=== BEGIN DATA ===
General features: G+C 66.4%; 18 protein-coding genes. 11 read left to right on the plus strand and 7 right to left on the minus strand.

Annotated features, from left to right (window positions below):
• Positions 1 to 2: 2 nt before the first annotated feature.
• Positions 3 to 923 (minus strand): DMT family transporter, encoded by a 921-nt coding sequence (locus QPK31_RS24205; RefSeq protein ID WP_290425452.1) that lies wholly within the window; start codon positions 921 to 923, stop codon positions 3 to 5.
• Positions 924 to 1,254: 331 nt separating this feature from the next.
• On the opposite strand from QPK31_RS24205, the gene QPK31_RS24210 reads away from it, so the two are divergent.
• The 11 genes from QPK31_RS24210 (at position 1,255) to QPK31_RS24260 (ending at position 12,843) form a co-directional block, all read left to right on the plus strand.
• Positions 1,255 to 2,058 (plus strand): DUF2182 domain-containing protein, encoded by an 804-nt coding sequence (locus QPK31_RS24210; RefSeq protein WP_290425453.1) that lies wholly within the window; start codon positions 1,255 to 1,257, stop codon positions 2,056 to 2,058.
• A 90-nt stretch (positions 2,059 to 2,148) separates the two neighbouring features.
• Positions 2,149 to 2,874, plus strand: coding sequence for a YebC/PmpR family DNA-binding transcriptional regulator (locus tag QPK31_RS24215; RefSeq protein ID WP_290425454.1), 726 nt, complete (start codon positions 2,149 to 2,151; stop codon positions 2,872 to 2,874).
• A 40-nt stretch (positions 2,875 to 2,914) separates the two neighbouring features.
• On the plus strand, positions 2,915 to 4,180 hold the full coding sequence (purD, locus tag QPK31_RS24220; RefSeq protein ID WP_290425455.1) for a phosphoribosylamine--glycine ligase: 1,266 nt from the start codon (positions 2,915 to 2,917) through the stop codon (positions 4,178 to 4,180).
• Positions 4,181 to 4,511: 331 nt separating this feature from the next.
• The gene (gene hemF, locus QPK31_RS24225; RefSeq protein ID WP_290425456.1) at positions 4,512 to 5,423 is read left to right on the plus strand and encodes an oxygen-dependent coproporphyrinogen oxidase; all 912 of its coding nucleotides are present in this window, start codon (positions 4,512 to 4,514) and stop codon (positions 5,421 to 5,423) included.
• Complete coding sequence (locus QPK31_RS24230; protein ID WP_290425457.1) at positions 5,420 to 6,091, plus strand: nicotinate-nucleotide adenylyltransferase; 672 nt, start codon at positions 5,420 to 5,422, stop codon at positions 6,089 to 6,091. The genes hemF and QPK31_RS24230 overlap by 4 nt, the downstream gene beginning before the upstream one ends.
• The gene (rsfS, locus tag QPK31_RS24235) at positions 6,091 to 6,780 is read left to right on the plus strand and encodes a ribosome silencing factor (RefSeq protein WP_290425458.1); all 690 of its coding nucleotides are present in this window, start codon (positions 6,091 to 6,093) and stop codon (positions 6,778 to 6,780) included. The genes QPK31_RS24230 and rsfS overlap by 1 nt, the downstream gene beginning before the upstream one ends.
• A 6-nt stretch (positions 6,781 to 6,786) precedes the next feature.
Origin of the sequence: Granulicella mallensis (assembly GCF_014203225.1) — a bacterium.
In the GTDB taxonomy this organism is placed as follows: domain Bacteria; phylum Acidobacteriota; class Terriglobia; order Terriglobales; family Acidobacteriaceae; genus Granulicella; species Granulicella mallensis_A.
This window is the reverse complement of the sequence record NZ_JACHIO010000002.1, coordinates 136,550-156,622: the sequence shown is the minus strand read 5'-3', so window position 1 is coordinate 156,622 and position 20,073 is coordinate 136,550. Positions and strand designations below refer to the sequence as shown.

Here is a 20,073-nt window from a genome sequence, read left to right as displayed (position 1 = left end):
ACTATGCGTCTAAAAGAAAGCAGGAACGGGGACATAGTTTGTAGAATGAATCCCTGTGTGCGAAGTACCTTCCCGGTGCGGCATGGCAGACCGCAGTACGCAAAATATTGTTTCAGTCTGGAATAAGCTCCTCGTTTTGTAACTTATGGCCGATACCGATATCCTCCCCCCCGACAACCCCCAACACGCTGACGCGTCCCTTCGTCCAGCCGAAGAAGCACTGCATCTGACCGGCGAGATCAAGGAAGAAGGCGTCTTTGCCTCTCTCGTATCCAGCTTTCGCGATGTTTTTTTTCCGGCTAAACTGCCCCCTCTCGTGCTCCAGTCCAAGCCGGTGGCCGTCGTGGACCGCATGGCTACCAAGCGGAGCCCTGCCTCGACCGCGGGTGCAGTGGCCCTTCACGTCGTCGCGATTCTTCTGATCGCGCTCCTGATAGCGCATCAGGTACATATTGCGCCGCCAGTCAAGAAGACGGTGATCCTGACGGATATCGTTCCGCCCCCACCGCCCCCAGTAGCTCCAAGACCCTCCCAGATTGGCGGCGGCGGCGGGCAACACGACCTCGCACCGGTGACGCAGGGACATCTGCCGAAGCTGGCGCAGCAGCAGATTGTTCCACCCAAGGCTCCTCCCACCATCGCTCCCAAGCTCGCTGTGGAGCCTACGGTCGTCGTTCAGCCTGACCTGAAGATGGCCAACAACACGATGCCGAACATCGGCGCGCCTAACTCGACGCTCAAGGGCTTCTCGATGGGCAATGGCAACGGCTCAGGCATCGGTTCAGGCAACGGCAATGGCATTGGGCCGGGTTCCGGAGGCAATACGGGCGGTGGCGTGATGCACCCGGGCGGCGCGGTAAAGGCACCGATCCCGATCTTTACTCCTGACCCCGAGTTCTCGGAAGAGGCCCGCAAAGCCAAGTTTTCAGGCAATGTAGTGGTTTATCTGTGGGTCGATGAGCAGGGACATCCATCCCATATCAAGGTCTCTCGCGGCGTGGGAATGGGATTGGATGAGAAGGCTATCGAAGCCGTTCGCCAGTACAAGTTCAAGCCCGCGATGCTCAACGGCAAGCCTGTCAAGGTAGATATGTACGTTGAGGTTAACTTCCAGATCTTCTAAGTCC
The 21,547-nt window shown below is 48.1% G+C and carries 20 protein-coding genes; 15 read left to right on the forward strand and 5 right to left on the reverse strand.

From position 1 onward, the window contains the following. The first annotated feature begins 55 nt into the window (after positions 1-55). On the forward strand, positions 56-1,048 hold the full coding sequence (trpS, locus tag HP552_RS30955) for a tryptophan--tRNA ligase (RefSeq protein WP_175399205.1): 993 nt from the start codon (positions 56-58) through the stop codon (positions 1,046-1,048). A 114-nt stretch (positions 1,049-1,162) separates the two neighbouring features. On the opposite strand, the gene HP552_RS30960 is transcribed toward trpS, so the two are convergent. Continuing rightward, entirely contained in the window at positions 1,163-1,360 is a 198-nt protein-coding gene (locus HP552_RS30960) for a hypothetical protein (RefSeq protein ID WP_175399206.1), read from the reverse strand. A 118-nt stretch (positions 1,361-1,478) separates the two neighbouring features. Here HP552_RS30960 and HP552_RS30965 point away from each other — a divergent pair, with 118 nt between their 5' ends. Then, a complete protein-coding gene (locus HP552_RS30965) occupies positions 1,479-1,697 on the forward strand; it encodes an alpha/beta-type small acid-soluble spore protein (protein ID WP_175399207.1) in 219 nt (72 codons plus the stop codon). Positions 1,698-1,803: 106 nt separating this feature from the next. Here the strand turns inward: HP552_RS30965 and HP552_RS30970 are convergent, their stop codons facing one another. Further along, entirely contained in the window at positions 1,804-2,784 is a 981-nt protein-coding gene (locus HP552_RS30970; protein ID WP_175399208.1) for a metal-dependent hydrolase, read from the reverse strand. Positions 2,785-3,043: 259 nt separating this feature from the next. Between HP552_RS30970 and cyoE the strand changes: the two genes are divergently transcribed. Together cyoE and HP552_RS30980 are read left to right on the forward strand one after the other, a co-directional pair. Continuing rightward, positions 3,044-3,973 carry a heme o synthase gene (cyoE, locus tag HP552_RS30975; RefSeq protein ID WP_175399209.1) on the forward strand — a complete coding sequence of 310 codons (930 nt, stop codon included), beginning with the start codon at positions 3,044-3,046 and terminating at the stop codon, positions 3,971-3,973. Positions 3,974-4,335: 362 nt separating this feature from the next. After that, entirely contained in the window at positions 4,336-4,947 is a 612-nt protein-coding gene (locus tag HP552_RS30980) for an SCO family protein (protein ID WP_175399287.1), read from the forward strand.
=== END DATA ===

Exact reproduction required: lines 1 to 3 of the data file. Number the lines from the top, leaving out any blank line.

General features: G+C 66.4%; 18 protein-coding genes. 11 read left to right on the plus strand and 7 right to left on the minus strand.

Annotated features, from left to right (window positions below):
• Positions 1 to 2: 2 nt before the first annotated feature.